We share our data with other scientists as well as with state and federal agencies that use them to meet regulatory mandates. 

“For over three decades, Friends of Casco Bay’s monitoring efforts have provided scientists and regulators a crucial part of the data used to understand the condition of Casco Bay,” says Curtis Bohlen, Director of the Casco Bay Estuary Partnership, one of 28 federal National Estuary Programs. “The next thirty years will see unprecedented change in the Bay. Friends’ monitoring will undoubtedly be at the center of our efforts to witness and understand those changes.”

The Maine Ocean Climate Collaborative Provides a Model to Move Maine Forward

Studying changing coastal ecosystems comes with unique challenges – Friends of Casco Bay and our partners are taking them on.

Staff Scientist Mike Doan designed Friends of Casco Bay’s Continuous Monitoring Stations, which serve as a model for measuring the influence of climate change on Maine’s coastal waters. Mike is working with other scientists to develop shared methods to collect and analyze marine climate change data, a key goal of Maine’s Climate Action Plan.

Friends of Casco Bay is facilitating the newly formed Maine Ocean Climate Collaborative, a coalition of scientists and marine organizations from the University of New Hampshire to the border of Maine and Canada working to improve climate change data collection. The Collaborative’s work acts as a model for establishing a coastwide climate change monitoring network, a key goal of Maine Won’t Wait, Maine’s Climate Action Plan.

“[The state of Maine is] participating in an ocean climate collaborative with academic and non-profit partners to coordinate and improve Maine-focused coastal and ocean acidification monitoring relevant to meeting the goals of Maine Won’t Wait,” reads the state’s two-year progress report on the Climate Action Plan. This is the Maine Ocean Climate Collaborative, which Friends of Casco Bay helps to lead!

In order to respond to the impacts of climate change, policymakers, resource harvesters, and other marine-dependent persons and industries must have reliable data. With these data in hand, they can make informed decisions to protect coastal resources, foster resilient habitat, and adapt fisheries management. 

This is easier said than done. Collecting data in coastal ecosystems comes with highly technical and unique challenges. In nearshore environments such as Casco Bay, the confluence of freshwater and saltwater, and the influences of human populations make studying water chemistry complex and difficult.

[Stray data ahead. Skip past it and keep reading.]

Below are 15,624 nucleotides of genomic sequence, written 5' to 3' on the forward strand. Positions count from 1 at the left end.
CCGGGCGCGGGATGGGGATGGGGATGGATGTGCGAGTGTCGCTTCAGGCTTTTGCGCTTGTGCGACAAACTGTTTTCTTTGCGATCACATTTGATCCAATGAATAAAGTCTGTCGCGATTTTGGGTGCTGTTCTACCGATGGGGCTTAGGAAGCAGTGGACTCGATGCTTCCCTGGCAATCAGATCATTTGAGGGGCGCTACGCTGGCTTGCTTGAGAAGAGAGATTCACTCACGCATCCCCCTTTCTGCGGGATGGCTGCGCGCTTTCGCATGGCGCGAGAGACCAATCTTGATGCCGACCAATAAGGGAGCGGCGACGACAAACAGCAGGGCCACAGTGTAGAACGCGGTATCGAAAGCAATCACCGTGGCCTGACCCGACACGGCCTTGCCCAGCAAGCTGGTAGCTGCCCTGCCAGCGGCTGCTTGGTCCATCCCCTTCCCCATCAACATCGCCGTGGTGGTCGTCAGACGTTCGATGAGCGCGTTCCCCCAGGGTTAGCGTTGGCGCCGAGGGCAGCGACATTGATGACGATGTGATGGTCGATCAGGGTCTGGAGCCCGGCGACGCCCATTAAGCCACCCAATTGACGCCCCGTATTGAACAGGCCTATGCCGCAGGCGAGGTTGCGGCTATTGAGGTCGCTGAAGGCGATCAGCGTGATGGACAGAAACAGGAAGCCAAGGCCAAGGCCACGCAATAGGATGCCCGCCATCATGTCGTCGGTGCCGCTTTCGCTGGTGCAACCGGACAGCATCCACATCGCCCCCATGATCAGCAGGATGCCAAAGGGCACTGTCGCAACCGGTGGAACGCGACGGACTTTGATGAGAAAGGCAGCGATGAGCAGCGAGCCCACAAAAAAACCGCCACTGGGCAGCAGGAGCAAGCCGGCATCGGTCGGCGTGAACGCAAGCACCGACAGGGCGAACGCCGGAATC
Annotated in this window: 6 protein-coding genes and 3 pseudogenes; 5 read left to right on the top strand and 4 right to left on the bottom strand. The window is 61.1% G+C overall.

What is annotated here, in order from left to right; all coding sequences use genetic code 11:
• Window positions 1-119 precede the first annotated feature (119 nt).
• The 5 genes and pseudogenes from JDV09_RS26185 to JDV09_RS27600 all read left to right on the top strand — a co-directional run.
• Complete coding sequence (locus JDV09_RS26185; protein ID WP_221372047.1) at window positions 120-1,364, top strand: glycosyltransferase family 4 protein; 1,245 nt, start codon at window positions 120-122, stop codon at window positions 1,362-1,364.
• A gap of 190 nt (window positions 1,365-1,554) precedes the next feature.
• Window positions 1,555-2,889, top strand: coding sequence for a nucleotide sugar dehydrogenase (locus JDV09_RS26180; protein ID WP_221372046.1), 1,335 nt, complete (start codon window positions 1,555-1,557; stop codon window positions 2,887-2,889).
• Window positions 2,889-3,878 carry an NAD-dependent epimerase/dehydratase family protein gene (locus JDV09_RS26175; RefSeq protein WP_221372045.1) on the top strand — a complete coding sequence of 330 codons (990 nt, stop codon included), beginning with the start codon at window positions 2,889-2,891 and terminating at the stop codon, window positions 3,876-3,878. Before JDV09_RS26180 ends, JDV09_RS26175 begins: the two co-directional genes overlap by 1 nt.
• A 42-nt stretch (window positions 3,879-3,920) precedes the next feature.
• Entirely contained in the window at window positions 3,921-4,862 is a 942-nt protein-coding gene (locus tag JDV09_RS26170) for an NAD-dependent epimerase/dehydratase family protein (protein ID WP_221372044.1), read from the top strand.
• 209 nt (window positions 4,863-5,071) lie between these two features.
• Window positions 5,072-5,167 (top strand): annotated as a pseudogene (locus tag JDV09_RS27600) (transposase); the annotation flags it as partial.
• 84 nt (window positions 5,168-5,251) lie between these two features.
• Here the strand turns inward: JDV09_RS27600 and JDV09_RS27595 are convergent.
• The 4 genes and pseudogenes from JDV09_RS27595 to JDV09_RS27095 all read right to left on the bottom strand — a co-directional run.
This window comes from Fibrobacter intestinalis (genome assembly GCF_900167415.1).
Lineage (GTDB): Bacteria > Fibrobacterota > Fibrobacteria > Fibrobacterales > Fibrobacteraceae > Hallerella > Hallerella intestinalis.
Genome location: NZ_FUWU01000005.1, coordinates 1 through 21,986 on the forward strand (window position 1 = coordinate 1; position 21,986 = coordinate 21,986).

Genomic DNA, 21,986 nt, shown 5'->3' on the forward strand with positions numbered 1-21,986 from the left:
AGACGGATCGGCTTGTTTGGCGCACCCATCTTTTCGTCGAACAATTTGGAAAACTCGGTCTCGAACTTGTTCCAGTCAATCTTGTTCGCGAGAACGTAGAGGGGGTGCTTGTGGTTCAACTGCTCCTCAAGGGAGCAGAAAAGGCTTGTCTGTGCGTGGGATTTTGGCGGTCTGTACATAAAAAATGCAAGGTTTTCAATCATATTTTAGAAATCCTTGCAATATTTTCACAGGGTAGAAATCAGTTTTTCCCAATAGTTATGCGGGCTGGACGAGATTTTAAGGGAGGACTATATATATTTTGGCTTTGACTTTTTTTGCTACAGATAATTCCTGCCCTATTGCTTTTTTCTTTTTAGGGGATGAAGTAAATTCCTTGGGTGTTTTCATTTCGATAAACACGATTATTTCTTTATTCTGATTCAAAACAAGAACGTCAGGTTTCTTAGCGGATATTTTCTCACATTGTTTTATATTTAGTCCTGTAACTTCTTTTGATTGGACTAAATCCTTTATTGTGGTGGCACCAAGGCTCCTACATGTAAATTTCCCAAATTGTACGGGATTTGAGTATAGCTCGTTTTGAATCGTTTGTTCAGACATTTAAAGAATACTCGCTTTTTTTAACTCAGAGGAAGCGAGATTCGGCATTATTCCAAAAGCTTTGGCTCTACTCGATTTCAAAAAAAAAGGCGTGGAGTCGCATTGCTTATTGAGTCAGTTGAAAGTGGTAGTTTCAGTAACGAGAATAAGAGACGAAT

“Climate change is challenging to measure, especially along the coast,” says Casco Baykeeper Ivy Frignoca. “The Collaborative brings together some of the best scientific minds in Maine who are working to better understand how nearshore conditions are changing in response to excess carbon in the water. Together we can best compare equipment, evaluate data, and understand the changes we are seeing.” 

One of the Collaborative’s current tasks is to compare and refine technology, quality assurance standards, and monitoring methods to better measure acidification in coastal waters. Staff Scientist Mike Doan is working closely on this effort with two other members of the Collaborative: Wells National Estuarine Reserve, and University of New Hampshire’s Ocean Process Analysis Laboratory. 

Friends of Casco Bay collects pH data (a measure of acidity) at our three Continuous Monitoring Stations. Click on the graph to view these and our other continuous monitoring data yourself!

The ability to effectively measure acidification is vital because oceans around the world are becoming more acidic as they absorb carbon dioxide from the atmosphere. Ocean acidification lowers the amount of minerals available for shell-building organisms like clams and oysters. It can also cause some harmful species of algae to bloom faster and produce more toxins. Our understanding of these impacts and others are constantly evolving because ocean acidification is a relatively new area of scientific research. 

Measuring acidification along the coast is uniquely challenging because most scientific monitoring equipment is designed specifically for freshwater or offshore ocean environments.

“Effective water science in the nearshore calls for creative solutions,” says Mike. “Fortunately, everyone in this group has experience doing just that, innovating to move coastal and climate science forward.”

This technology and monitoring methods work is supported by a $200,000 grant from the Maine Community Foundation. What Mike and the team learn will be shared with the rest of the Collaborative, enabling comparable marine climate data to be gathered throughout the Gulf of Maine.

Maine and ocean acidification: how did we get here?

Maine was the second state in the nation to recognize that ocean acidification poses a serious and little-understood threat to shellfisheries and coastal ecosystems. Since 2014, the state and marine organizations have convened multiple initiatives to better understand and address ocean acidification. This work ultimately resulted in a goal outlined in Maine’s Climate Action Plan to create a coastwide network of scientists to collect climate and ocean acidification data in the Gulf of Maine. These data would be accessible to inform environmental policy and fisheries management.